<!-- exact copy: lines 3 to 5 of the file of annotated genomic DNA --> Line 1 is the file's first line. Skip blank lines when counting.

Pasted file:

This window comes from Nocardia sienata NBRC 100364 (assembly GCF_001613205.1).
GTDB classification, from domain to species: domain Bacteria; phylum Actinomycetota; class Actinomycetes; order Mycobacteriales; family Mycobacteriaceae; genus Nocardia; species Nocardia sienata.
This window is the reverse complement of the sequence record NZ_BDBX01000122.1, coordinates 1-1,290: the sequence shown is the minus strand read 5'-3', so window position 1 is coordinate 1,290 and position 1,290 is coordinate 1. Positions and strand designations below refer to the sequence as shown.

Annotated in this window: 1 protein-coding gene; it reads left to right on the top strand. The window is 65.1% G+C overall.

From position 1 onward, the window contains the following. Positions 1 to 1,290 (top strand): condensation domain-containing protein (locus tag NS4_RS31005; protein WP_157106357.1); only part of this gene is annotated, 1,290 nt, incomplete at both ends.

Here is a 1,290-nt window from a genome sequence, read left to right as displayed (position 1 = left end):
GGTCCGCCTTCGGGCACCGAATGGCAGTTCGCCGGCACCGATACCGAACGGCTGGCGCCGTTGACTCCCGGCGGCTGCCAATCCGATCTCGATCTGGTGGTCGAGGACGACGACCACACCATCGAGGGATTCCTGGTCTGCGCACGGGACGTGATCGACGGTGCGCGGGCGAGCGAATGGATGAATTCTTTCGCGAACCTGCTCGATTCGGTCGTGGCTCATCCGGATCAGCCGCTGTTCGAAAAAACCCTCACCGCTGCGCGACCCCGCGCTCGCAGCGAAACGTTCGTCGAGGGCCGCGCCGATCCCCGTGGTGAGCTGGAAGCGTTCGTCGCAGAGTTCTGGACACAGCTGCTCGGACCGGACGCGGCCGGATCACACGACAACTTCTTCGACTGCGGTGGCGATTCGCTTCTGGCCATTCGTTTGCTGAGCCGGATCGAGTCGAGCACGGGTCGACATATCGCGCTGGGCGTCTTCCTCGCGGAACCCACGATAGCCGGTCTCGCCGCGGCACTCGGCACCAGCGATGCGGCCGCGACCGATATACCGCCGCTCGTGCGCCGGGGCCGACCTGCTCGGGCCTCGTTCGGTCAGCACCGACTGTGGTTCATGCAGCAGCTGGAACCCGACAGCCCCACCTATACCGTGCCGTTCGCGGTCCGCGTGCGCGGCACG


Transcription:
This window is the reverse complement of the sequence record NZ_BDBX01000122.1, coordinates 1-1,290: the sequence shown is the minus strand read 5'-3', so window position 1 is coordinate 1,290 and position 1,290 is coordinate 1. Positions and strand designations below refer to the sequence as shown.

Annotated in this window: 1 protein-coding gene; it reads left to right on the top strand. The window is 65.1% G+C overall.

From position 1 onward, the window contains the following. Positions 1 to 1,290 (top strand): condensation domain-containing protein (locus tag NS4_RS31005; protein WP_157106357.1); only part of this gene is annotated, 1,290 nt, incomplete at both ends.